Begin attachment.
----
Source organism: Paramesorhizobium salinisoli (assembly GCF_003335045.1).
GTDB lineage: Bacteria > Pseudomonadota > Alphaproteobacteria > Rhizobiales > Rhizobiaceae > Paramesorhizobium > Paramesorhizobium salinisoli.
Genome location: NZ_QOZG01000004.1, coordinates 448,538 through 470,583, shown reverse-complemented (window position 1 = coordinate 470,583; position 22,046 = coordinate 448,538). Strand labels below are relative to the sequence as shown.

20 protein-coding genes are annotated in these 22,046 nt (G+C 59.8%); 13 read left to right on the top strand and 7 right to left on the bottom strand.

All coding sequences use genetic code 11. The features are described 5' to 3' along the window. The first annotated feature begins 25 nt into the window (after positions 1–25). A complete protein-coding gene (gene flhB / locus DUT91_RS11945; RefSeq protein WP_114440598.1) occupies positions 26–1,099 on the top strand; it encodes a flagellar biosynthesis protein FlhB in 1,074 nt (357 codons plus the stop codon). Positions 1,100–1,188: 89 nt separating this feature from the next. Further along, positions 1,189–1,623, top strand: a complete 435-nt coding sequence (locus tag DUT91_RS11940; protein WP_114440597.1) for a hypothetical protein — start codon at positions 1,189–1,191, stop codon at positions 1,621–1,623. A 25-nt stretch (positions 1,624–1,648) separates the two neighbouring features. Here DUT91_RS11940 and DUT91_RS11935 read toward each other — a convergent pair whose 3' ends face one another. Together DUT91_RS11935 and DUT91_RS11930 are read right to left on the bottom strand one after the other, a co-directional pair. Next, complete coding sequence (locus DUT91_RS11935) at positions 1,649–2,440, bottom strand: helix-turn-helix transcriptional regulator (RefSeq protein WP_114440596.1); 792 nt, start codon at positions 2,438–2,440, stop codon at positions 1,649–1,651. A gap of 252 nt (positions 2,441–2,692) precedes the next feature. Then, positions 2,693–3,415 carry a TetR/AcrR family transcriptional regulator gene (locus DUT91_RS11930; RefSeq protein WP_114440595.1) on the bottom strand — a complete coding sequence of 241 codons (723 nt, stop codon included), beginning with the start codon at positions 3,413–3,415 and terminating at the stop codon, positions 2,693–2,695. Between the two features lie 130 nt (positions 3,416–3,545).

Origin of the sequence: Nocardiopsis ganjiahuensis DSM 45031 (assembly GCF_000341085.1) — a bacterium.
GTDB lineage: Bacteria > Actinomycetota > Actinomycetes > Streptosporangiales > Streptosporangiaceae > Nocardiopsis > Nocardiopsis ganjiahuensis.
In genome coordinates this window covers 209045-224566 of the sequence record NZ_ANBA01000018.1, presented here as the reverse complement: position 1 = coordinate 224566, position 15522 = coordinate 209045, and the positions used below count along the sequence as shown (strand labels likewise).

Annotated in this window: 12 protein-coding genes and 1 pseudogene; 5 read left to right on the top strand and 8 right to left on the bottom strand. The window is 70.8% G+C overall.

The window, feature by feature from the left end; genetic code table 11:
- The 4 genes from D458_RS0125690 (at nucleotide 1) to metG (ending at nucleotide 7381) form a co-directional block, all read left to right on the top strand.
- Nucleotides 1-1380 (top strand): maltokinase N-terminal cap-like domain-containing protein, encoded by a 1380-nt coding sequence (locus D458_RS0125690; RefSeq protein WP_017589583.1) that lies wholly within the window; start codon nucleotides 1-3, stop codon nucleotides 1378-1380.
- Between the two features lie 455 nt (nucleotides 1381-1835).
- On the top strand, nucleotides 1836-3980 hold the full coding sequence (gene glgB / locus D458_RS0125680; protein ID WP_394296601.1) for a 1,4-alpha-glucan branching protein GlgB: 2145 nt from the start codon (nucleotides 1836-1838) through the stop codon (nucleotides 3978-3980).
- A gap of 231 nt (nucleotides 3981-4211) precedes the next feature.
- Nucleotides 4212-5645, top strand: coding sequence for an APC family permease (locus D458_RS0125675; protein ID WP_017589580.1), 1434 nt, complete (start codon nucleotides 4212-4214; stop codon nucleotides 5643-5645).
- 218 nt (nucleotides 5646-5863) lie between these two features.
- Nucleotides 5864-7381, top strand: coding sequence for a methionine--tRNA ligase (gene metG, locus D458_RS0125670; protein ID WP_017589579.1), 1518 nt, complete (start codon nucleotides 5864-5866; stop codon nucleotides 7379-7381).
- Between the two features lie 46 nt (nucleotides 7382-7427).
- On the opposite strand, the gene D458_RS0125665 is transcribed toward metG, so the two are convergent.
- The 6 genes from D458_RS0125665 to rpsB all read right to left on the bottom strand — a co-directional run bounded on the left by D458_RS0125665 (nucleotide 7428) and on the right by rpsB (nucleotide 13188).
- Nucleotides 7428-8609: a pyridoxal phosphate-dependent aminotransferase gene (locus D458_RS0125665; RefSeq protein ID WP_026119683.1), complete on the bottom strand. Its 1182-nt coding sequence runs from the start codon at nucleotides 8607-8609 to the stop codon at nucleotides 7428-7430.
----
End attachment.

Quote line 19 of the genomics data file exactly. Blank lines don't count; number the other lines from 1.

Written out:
- Between the two features lie 46 nt (nucleotides 7382-7427).